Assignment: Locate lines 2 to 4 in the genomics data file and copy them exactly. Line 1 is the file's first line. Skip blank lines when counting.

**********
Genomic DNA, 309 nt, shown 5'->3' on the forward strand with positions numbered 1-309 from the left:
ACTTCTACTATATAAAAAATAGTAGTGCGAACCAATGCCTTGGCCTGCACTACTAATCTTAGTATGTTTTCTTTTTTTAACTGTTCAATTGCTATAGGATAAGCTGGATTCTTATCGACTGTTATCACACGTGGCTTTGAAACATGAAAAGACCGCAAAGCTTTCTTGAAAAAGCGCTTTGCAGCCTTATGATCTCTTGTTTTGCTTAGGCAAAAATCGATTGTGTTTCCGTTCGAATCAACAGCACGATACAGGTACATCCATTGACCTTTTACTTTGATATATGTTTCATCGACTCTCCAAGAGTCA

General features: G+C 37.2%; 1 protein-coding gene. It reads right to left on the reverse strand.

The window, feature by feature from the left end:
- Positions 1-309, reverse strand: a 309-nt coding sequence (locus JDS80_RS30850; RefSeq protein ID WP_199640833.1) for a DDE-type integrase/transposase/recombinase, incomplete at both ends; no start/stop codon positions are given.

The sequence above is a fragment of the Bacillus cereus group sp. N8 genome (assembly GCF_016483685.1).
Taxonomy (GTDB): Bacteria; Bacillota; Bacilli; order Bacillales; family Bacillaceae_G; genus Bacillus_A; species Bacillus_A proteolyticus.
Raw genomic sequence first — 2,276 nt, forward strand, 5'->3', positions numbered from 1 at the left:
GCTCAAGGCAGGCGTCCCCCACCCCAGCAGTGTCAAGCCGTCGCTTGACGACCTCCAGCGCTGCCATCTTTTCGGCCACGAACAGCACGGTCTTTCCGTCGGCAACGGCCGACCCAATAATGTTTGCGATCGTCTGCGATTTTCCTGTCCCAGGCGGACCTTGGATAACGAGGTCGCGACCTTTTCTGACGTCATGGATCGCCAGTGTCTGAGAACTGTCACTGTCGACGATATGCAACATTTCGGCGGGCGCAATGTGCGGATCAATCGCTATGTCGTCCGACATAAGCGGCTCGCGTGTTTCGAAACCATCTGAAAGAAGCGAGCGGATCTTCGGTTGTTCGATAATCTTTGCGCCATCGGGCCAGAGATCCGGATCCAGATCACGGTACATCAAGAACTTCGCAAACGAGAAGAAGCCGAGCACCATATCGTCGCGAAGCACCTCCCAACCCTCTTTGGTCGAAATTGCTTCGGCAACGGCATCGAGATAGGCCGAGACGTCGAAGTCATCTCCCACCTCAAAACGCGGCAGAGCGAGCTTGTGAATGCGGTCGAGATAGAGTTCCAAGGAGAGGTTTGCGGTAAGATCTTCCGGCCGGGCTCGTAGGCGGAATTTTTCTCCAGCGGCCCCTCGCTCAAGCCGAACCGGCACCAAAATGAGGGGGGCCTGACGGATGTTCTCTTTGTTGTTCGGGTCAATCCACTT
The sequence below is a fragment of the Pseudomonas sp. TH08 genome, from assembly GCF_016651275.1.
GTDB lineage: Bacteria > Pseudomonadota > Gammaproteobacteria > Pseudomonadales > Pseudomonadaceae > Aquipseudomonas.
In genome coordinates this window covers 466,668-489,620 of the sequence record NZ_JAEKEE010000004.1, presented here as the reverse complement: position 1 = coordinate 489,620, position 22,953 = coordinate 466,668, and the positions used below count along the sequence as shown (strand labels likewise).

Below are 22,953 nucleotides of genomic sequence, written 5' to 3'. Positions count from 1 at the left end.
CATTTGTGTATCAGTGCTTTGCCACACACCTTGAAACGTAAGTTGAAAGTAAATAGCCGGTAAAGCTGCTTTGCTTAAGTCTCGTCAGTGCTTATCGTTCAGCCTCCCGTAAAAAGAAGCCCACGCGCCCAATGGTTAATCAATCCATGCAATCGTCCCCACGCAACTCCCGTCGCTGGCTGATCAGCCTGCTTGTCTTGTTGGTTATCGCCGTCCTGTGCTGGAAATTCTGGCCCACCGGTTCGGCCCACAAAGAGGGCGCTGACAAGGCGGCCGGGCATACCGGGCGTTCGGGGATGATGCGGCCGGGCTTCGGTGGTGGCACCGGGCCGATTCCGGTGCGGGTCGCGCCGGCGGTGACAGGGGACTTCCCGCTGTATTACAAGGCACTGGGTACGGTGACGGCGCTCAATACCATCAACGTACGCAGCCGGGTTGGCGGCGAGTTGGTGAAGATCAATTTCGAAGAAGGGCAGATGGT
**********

ACTTCTACTATATAAAAAATAGTAGTGCGAACCAATGCCTTGGCCTGCACTACTAATCTTAGTATGTTTTCTTTTTTTAACTGTTCAATTGCTATAGGATAAGCTGGATTCTTATCGACTGTTATCACACGTGGCTTTGAAACATGAAAAGACCGCAAAGCTTTCTTGAAAAAGCGCTTTGCAGCCTTATGATCTCTTGTTTTGCTTAGGCAAAAATCGATTGTGTTTCCGTTCGAATCAACAGCACGATACAGGTACATCCATTGACCTTTTACTTTGATATATGTTTCATCGACTCTCCAAGAGTCA

General features: G+C 37.2%; 1 protein-coding gene. It reads right to left on the reverse strand.

The window, feature by feature from the left end: